The Franklin County Maple (Producers) Association (FCMA), in cooperation with Brushton Moira Central School (BMCS) Future Farmers of America and Cornell Cooperative Extension, has been organizing their 2nd Annual Franklin County Maple School.
The all-day event will be held at BMCS on the Gale Road (County Route 7 just south of U.S. Route 11) in Brushton on Feb. 1. The event will offer a wide range of informational and hands-on classes and workshops that will be of interest to seasoned producers, less-experienced sugar makers, and anyone interested in learning the ins and outs of making maple syrup or managing a sugarbush.
Topics include cutting-edge sugarbush management and maple-syrup production technologies; state-of-the-art sugaring and sugar production related equipment, machinery and tools and how to use them; and universally accepted methods for collecting sap and making high-quality maple syrup and value-added maple-sugar products.
It’s also a chance to expand your understanding of large-production and small-farm sugaring operations and how these family-run businesses produce hundreds of gallons of quality maple syrup every year.
Educational classes include Getting Started in Your Maple Operation; New York State Maple; Pricing for Profitability; Marketing, Regulations and Food Processing; Funding Opportunities; Using Social Media to Promote Your Maple Business; 25 Ways to Develop a More Profitable Sugaring Operation; Filtering and Canning; Reverse Osmosis; Sugarbush Management: Thinning Your Forest; Sugarbush Management: Managing Beech; Forest Management Plans: How to Get the Most out of Maple Stands and Reduce Taxes; Forest Management: Generating Income from Your Woodlot Other than Maple; Confections: Making Cream and Candy; Confections: Making Maple Coated Popcorn; Tubing Forum; and Stainless Steel Welding.
Presenters include specialists from Cornell University and Cornell Cooperative Extension, Franklin County Soil and Water Conservation District professionals, maple-syrup producers and industry consultants.
This is a truly diverse group of folks. All of them bring insights, knowledge, experience and expertise to the event. And all will be available to answer questions and address concerns.
The variety of classes are intended to meet the requirements of just about anyone interested in maple. Whether you’re a large-scale producer who sells to wholesale markets, a small sugar maker who sells direct from your home or at the farmers’ markets, a backyard or would-be home maple-syrup maker or just a curious consumer, the school will have something for you.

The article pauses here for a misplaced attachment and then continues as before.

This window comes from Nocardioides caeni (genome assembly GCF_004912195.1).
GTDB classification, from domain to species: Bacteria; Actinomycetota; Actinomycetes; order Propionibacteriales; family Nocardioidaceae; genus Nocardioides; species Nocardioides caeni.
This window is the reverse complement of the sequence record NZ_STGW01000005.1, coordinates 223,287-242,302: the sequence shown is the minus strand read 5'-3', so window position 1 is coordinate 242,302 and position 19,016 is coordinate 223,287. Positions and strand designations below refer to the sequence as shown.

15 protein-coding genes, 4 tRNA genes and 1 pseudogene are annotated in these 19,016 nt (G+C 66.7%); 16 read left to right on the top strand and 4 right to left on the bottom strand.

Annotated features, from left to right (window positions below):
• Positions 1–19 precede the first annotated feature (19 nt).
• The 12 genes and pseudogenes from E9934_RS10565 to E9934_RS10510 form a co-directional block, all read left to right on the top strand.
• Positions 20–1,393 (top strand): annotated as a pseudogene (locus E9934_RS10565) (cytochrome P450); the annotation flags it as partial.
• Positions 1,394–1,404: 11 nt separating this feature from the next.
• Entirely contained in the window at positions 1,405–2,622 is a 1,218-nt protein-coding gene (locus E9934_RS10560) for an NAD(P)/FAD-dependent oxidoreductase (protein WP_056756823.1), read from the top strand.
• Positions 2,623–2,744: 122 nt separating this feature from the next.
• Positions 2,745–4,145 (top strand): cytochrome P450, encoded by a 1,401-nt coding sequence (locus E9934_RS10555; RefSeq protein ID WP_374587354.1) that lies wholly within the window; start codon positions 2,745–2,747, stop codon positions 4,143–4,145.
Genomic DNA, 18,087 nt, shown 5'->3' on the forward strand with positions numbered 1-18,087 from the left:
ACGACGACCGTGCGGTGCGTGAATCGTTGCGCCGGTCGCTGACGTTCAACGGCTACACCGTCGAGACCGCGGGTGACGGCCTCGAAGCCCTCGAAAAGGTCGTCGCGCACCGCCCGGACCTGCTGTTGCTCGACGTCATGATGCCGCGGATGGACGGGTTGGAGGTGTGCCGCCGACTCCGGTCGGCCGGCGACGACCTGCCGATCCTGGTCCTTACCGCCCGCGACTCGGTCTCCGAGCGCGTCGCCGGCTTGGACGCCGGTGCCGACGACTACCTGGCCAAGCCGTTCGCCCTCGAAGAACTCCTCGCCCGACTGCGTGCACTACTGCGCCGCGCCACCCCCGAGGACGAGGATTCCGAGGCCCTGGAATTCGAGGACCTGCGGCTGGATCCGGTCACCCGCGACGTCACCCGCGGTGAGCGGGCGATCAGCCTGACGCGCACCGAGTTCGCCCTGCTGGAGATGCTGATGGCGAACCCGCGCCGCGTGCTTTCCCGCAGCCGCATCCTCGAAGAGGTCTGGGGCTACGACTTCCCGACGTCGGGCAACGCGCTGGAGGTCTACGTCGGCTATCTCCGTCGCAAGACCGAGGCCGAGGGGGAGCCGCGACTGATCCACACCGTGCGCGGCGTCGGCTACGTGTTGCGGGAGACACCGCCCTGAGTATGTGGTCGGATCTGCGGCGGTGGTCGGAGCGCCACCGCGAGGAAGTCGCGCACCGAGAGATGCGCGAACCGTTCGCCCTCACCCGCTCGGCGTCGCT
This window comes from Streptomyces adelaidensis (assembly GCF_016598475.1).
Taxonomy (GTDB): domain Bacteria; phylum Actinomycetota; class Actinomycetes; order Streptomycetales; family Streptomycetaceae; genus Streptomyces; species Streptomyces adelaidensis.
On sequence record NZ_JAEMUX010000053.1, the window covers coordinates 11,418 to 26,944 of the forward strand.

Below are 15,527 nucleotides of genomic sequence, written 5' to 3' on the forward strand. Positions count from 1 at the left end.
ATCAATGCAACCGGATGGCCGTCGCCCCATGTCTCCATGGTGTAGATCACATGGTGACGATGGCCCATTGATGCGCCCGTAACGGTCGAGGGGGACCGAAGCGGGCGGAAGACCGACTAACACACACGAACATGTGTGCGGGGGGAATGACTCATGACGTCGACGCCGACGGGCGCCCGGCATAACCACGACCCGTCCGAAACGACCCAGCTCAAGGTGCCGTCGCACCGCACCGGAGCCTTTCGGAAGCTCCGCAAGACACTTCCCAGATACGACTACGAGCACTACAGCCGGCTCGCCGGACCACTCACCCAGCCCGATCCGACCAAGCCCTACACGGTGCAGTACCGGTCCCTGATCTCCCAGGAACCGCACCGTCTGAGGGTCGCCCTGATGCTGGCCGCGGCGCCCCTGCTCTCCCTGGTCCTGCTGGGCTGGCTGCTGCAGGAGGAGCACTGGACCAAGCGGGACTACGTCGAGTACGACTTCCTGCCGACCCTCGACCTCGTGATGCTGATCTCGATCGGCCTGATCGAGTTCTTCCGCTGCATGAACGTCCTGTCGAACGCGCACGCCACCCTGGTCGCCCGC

You can also attend the trade show, which will showcase equipment and supplies. Several makers of maple products will have their wares displayed for sale, too. In addition, representatives from Cornell Cooperative Extension, Franklin County Soil and Water Conservation District, New York Forest Owners Association and the Wild Center will oversee tables with handouts and be available to answer questions.
Attendees may support the artisans and craftspeople who will be on hand displaying their skills and handiwork. And take a little time to look over the variety of items being offered by the flea-market vendors who will be selling their goods as well.
If you would like to attend the Maple School, participate as a vendor, or sell maple sugaring or related equipment through the auction, you can find registration forms at www.bmcsd.org/ffa/index.html.
The cost, which includes lunch, is $20 if you register in advance or $25 at the door. Vendor table space is $10 if you bring your own table or $20 if you would like the FFA to provide a table for you. Lunch is extra. The fee for selling equipment at the auction is 10 percent of the sale price charged to the seller. Other terms and conditions apply.
We live in one of comparatively few places in the world where maple-sugar production is even possible. And worldwide demand continues to grow. A maple school like this one represents an exceptional opportunity to learn about maple-syrup production from the trees to the table, about the sustainable forestry practices that make it possible, and much more.
If you are a forest owner with a suitable site, growing sugar maples and managing your stand for sugar production can maximize the use of your resources and allow you to leave a healthy, productive forest, a lasting resource, and a working agribusiness to your heirs.
Plan to attend.
Richard L. Gast, Extension program educator II, Horticulture, Natural Resources, Energy, agriculture programs assistant, Cornell Cooperative Extension of Franklin County, 355 West Main St., Suite 150, Malone, 12953. Call 483-7403, fax 483-6214 or email email@example.com.